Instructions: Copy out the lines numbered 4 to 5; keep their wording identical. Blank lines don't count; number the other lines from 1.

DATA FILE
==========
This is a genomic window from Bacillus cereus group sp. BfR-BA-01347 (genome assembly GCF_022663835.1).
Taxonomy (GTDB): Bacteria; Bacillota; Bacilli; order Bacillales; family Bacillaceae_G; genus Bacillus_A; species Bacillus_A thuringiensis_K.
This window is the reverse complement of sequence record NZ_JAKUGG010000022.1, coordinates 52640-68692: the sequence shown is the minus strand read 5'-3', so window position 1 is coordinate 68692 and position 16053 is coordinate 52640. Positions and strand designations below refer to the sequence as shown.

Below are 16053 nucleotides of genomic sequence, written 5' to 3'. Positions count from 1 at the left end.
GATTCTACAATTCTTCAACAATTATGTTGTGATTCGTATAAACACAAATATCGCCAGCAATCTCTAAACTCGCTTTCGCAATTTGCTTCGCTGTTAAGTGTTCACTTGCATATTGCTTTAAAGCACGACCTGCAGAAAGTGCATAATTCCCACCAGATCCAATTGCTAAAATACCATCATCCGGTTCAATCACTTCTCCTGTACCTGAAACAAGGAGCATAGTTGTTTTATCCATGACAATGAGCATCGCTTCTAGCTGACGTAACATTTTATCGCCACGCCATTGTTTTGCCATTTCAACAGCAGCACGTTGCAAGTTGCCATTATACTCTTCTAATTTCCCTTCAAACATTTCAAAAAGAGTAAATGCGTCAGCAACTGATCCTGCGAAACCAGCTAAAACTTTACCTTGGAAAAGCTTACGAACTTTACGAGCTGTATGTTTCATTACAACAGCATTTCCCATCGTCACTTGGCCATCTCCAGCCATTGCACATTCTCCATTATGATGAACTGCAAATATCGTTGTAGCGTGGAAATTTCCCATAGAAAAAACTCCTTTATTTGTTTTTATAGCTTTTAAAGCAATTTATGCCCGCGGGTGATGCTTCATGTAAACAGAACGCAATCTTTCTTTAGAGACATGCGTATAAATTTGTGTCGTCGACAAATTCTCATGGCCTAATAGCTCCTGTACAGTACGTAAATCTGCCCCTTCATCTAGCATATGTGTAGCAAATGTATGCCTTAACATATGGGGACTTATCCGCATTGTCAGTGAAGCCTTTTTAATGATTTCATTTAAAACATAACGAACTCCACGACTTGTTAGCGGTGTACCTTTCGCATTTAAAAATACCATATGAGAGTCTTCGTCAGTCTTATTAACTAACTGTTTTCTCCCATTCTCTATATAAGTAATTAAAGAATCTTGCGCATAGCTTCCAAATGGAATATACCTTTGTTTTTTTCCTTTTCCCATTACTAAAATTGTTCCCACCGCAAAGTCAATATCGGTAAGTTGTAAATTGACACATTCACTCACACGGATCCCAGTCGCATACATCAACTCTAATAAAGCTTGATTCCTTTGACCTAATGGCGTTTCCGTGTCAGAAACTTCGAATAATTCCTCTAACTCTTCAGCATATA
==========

Below are 16053 nucleotides of genomic sequence, written 5' to 3'. Positions count from 1 at the left end.
GATTCTACAATTCTTCAACAATTATGTTGTGATTCGTATAAACACAAATATCGCCAGCAATCTCTAAACTCGCTTTCGCAATTTGCTTCGCTGTTAAGTGTTCACTTGCATATTGCTTTAAAGCACGACCTGCAGAAAGTGCATAATTCCCACCAGATCCAATTGCTAAAATACCATCATCCGGTTCAATCACTTCTCCTGTACCTGAAACAAGGAGCATAGTTGTTTTATCCATGACAATGAGCATCGCTTCTAGCTGACGTAACATTTTATCGCCACGCCATTGTTTTGCCATTTCAACAGCAGCACGTTGCAAGTTGCCATTATACTCTTCTAATTTCCCTTCAAACATTTCAAAAAGAGTAAATGCGTCAGCAACTGATCCTGCGAAACCAGCTAAAACTTTACCTTGGAAAAGCTTACGAACTTTACGAGCTGTATGTTTCATTACAACAGCATTTCCCATCGTCACTTGGCCATCTCCAGCCATTGCACATTCTCCATTATGATGAACTGCAAATATCGTTGTAGCGTGGAAATTTCCCATAGAAAAAACTCCTTTATTTGTTTTTATAGCTTTTAAAGCAATTTATGCCCGCGGGTGATGCTTCATGTAAACAGAACGCAATCTTTCTTTAGAGACATGCGTATAAATTTGTGTCGTCGACAAATTCTCATGGCCTAATAGCTCCTGTACAGTACGTAAATCTGCCCCTTCATCTAGCATATGTGTAGCAAATGTATGCCTTAACATATGGGGACTTATCCGCATTGTCAGTGAAGCCTTTTTAATGATTTCATTTAAAACATAACGAACTCCACGACTTGTTAGCGGTGTACCTTTCGCATTTAAAAATACCATATGAGAGTCTTCGTCAGTCTTATTAACTAACTGTTTTCTCCCATTCTCTATATAAGTAATTAAAGAATCTTGCGCATAGCTTCCAAATGGAATATACCTTTGTTTTTTTCCTTTTCCCATTACTAAAATTGTTCCCACCGCAAAGTCAATATCGGTAAGTTGTAAATTGACACATTCACTCACACGGATCCCAGTCGCATACATCAACTCTAATAAAGCTTGATTCCTTTGACCTAATGGCGTTTCCGTGTCAGAAACTTCGAATAATTCCTCTAACTCTTCAGCATATA